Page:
Sweatpants Are All That Fit Me Right Now (and Other Things I Would Like to Tell Bill Collectors)
Just a regular Tuesday night…
It may have been a hard 10 years since Mean Girls was released in theaters, where Regina George experienced a cataclysmic fall from the social hierarchy. But it seems now, more than ever, the rules still apply; different scenarios. More money. Same rules.
When I get behind on bills, it’s like Lauryn Hill’s music video for “Everything Is Everything.” The entire world keeps spinning but I go into some sort of miserable retrograde, where it suddenly becomes impossible to catch up. Don’t we all feel like a fallen-high-school-queen-bee at one point or another? Especially when it comes to money. Indulge with me, if you will, because this is my story (and probably yours, too).
Last week, I found myself suffering from an emotional weight gain because of all of the financial stress. And it would show on my body, if I could afford groceries that weren’t hot dogs, 99 cent lunch meat, the cheapest loaf of bread available, and Top Ramen. (Also, there is something weirdly icky about the Bravo by my house.) My new idea of splurging is ordering something from Mcdonalds, that’s not on the dollar menu–if that’s what you can call it nowadays. (Duck down like a dynasty. I’m throwing shade, team.)
At that point, I no longer believed in personal debt or borrowing from friends and family. It simply perpetuates a vicious cycle: I get paid, pay them back and I’m immediately in need of borrowing more money again. It’s financial bulimia. I looked in the mirror and said to myself, “I don’t hate you because you’re broke, you’re broke because I hate you.” Then I stepped in something wet. I was wearing socks. There’s nothing worse than stepping in something wet when you’re wearing socks in your bathroom.
I got dressed and removed said wet sock, preparing myself for an audition later that day. A friend saw me at the audition, that required us to be shirtless, and mentioned how great I looked. I thanked him and avoided the urge to ask if he had an extra sandwich he could spare. Unfortunately, I didn’t get the part because they said I looked too young.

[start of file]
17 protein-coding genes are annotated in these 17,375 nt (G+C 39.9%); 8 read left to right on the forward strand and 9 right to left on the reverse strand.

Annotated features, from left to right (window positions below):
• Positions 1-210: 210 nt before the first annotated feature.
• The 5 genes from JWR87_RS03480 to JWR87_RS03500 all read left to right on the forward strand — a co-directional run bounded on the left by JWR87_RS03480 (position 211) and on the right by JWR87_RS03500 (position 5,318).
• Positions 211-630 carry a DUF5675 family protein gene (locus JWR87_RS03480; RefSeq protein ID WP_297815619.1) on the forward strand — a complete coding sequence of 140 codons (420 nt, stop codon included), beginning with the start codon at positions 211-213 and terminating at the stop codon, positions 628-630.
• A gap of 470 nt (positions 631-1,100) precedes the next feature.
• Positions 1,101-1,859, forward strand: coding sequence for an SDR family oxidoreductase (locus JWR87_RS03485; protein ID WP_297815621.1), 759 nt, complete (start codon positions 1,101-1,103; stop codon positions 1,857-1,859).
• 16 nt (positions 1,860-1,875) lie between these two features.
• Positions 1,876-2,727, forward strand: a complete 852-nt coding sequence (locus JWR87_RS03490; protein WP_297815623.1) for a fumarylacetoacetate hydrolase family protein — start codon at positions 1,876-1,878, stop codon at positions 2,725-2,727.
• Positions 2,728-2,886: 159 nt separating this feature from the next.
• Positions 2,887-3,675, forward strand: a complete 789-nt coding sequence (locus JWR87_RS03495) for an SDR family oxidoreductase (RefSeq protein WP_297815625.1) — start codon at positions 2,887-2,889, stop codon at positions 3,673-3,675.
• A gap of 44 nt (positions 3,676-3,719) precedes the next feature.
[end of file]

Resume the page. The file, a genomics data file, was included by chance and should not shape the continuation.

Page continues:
After that I received a phone call from the Department of Education (DoE), who were all up in arms about my payments on student loans. The bank had just closed my bank account, because as it turns out you can only have your account in the negative for so long. The DoE mentioned that they hadn’t received a payment in three months and that they were willing to negotiate me down to $20/month in payments.
“Twenty dollars a month?”, I thought to myself. “That’s my red wine money!”
The representative didn’t stop at $20 a month. It was straight up deal or no deal.
He said he could knock it down to $5/month. I still felt like that was a struggle for me.
I sighed deeply and sulked momentarily.
“Sweatpants are all that fit me right now,” I helplessly mumbled.
“What?” he replied, in confusion.
“I have to call you back.” I said. I was worried that they were somehow tracing my call.
I made my way to the bank to try to rectify the account situation. I chose to go to a new bank where no one knew me, so I could start fresh like the lead character in History of Violence. The mob would never find me here. I told them I wanted to open a new checking account and promptly noticed the discount for college students. Itching to use my youthful looks and get the discount I could hardly control myself. “I am a student!” I yelled desperately. I gave him my college ID.
“This says you go to University of Miami.” he pointed out.
“Yup, ‘canes for life.” I declared proudly.
“So you go to University of Miami, but you live in Harlem?” He’d had a pretty valid point. I needed to cover my tracks quick before he started asking more questions.
“I commute.” I muttered. And it was one of those times where you’re already too far into the sentence/word to change the words so before I knew it, it was out of my mouth.
“You commute from New York to Miami!?” The tone in his voice was one that was highly unconvinced.
I maintained my dignity and grace by continuing to make full eye contact with my legs gently crossed and hands clasped neatly on my lap. I could’ve been a character on Revenge.
“I mean, I’m… I’m taking a semester off right now, you know…to figure things out.” All I needed to figure out was how to get out of this bank with that bank account and debit card in my hand, legally this time; I did not want a repeat of 2009.
Ultimately, he finally gave me the debit card. I set up auto-payments and returned home to mop my bathroom floor. Emotionally, sweatpants are all that fit me right now. But at least I can maintain that emaciated, sickly, New York look this city approves of so much.